No One Is Running Away With the AL West Right Now

The AL West was supposed to be one of the best divisions in baseball. Three weeks into 2024, it is arguably the worst.

José Leclerc and teammate Jonah Heim of the Texas Rangers celebrate the team's win over the Houston Astros following the game at Globe Life Field.
ARLINGTON, TX - APRIL 6: José Leclerc #25 and teammate Jonah Heim #28 of the Texas Rangers celebrate the team's win over the Houston Astros following the game at Globe Life Field on April 6, 2024 in Arlington, Texas. (Photo by Ron Jenkins/Getty Images)

Many baseball experts and fans alike saw the AL West as one of the toughest divisions heading into the 2024 season. Nearly three weeks in, and that isn’t the case – not by a long shot.

Sure, three weeks into a six-month, 162-game grind is a super small sample size. But the reality is that no one in the AL West is taking advantage of the slow starts of their rivals.

After taking the series finale against the Detroit Tigers on Wednesday, the Texas Rangers rose one game above .500 with a 10-9 record. That is not the start that Texas was hoping for. Even so, with the shoddy play by everyone else in the division, they find themselves clinging to a half-game lead over the Los Angeles Angels for first place.

Yes, that is correct. There is currently only one team above .500 in the AL West. Nobody is sprinting out of the gate.

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Oakland Athletics

One team that nobody gave, or gives, a chance to make the playoffs is the Oakland Athletics. They have the vibe of the fictionalized Cleveland team portrayed in the cult classic baseball movie Major League.

The owner’s only dream is to move the team and has put together a subpar group of players to make it happen. Yet, just like in the movie, this team in Oakland is currently playing above their heads.

Now, it isn’t like the A’s are going to shock the world. But despite owner John Fisher’s commitment to not spend money on the team, they are currently 8-11 on the season and have won six of their last 10.

One of the interesting things about the Athletics’ start to the season is that they are 4-2 on the road. Winning games outside of Oakland will serve them well in the future. The team will be stopping over in Sacramento for at least three years before eventually reaching its official next destination – Las Vegas.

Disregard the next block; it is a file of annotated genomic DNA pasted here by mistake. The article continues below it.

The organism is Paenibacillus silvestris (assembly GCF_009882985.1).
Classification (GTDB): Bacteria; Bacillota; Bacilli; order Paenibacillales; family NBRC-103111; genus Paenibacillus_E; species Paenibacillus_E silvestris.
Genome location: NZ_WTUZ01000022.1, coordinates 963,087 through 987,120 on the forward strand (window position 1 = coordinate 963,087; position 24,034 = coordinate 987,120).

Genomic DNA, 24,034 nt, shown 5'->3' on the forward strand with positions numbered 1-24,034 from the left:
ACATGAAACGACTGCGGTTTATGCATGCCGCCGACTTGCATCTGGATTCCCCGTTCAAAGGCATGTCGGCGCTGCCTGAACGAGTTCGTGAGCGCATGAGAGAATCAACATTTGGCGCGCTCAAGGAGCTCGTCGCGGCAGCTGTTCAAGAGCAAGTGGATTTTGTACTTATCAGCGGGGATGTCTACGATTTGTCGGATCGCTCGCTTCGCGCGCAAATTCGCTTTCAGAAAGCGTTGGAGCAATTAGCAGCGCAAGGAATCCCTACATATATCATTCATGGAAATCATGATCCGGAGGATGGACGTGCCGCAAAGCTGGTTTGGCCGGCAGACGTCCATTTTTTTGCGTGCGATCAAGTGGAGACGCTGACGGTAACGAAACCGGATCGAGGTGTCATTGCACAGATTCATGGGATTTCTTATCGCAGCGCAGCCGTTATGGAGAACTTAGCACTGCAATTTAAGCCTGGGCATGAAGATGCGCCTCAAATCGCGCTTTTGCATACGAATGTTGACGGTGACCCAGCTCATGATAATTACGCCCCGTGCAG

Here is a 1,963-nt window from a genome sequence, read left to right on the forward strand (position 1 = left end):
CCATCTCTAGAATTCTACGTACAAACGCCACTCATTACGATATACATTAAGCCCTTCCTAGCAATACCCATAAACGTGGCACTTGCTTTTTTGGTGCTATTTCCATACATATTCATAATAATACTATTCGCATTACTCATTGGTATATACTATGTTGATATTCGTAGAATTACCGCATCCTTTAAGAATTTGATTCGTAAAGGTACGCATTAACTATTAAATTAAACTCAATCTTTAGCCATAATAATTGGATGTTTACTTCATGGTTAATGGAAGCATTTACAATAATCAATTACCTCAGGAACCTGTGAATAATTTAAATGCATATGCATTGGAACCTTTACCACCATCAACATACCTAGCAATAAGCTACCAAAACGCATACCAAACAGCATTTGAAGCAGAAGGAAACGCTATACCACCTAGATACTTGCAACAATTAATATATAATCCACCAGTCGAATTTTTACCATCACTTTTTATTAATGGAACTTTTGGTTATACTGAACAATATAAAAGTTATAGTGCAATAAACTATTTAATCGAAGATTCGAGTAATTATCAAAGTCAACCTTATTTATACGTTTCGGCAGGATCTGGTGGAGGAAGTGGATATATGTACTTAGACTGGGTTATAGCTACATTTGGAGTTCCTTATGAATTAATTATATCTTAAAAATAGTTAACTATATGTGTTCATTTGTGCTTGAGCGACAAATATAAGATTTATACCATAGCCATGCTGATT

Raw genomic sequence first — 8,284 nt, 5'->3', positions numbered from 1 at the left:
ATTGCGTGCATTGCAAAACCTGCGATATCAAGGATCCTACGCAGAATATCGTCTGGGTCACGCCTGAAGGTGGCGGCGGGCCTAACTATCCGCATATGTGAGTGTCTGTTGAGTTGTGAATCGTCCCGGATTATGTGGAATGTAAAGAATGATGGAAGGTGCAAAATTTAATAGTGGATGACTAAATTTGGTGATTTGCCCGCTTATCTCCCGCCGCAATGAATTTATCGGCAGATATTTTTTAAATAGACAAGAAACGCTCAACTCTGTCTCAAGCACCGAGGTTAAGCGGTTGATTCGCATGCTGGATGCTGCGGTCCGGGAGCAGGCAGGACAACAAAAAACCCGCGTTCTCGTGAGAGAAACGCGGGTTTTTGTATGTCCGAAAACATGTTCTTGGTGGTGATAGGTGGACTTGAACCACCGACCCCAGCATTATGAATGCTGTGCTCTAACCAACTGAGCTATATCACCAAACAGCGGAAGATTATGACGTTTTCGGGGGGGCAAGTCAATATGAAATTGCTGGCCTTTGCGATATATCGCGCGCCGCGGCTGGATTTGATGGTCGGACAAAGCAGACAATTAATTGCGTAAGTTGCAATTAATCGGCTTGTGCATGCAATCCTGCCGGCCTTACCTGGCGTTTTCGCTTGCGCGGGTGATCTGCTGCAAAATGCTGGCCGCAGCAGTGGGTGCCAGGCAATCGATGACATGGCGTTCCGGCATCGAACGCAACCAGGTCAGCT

Los Angeles Angels

“That’s the way baseball go.” Those are the profound words of new Angels’ manager Ron Washington. It’s been over a decade since he first uttered the phrase, but he could use those words to describe his team’s 2024 campaign thus far.

When a team loses the greatest player on the planet in free agency, that team isn’t supposed to get better. Yet so far, that is exactly what has happened.

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Many people had already written off Mike Trout due to his numerous injuries over the last three years. Well, Trout is back, and with vengeance. He is currently tied for the MLB lead in home runs with eight and ranks eighth with a 1.053 OPS.

The Angels beat the Tampa Bay Rays on Wednesday to reclaim a .500 record on the season. Even with a 9-9 record, they find themselves only half a game back of the Rangers for first place in the AL West.

This likely will not last, but the longer the other teams in the division keep scuffling, the better chance the Angels have of staying in the race throughout the season.

Seattle Mariners

Not much has been going well for the Seattle Mariners in 2024.

Superstar center fielder Julio Rodríguez is off to an atrocious start. Through the team’s first 19 games, Rodríguez is slashing a putrid .219/.269/.260. He hit two doubles on Wednesday, which is one more extra-base hit than he had in his first 18 games combined.

This slump isn’t going to continue for the two-time Silver Slugger Award winner. But there is reason to worry about the rest of the Mariners’ offense.

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Only four teams have scored fewer runs than Seattle’s 66 this season. Mitch Haniger is raking, but he can’t carry the team alone.